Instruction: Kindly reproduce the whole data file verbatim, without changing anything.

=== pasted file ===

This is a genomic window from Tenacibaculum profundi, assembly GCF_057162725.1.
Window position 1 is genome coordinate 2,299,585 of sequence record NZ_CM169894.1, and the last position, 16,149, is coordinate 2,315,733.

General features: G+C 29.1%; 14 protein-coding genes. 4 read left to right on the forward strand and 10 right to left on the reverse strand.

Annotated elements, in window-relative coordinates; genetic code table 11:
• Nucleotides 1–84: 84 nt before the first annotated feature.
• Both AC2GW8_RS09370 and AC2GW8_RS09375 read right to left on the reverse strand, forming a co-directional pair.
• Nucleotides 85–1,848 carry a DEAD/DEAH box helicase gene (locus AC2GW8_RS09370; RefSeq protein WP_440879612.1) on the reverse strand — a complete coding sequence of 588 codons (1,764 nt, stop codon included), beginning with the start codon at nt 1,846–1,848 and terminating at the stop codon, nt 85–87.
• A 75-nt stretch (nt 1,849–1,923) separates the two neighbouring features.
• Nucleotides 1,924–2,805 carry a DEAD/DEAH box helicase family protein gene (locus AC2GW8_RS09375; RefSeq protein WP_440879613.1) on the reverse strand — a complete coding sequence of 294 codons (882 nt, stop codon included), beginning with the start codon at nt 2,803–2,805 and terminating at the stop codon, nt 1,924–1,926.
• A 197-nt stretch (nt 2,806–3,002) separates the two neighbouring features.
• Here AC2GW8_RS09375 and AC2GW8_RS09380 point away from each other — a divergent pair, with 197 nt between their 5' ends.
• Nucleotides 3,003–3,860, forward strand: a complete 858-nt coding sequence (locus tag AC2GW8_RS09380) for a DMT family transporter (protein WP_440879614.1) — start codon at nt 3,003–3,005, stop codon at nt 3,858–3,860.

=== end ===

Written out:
This is a genomic window from Tenacibaculum profundi, assembly GCF_057162725.1.
Window position 1 is genome coordinate 2,299,585 of sequence record NZ_CM169894.1, and the last position, 16,149, is coordinate 2,315,733.

General features: G+C 29.1%; 14 protein-coding genes. 4 read left to right on the forward strand and 10 right to left on the reverse strand.

Annotated elements, in window-relative coordinates; genetic code table 11:
• Nucleotides 1–84: 84 nt before the first annotated feature.
• Both AC2GW8_RS09370 and AC2GW8_RS09375 read right to left on the reverse strand, forming a co-directional pair.
• Nucleotides 85–1,848 carry a DEAD/DEAH box helicase gene (locus AC2GW8_RS09370; RefSeq protein WP_440879612.1) on the reverse strand — a complete coding sequence of 588 codons (1,764 nt, stop codon included), beginning with the start codon at nt 1,846–1,848 and terminating at the stop codon, nt 85–87.
• A 75-nt stretch (nt 1,849–1,923) separates the two neighbouring features.
• Nucleotides 1,924–2,805 carry a DEAD/DEAH box helicase family protein gene (locus AC2GW8_RS09375; RefSeq protein WP_440879613.1) on the reverse strand — a complete coding sequence of 294 codons (882 nt, stop codon included), beginning with the start codon at nt 2,803–2,805 and terminating at the stop codon, nt 1,924–1,926.
• A 197-nt stretch (nt 2,806–3,002) separates the two neighbouring features.
• Here AC2GW8_RS09375 and AC2GW8_RS09380 point away from each other — a divergent pair, with 197 nt between their 5' ends.
• Nucleotides 3,003–3,860, forward strand: a complete 858-nt coding sequence (locus tag AC2GW8_RS09380) for a DMT family transporter (protein WP_440879614.1) — start codon at nt 3,003–3,005, stop codon at nt 3,858–3,860.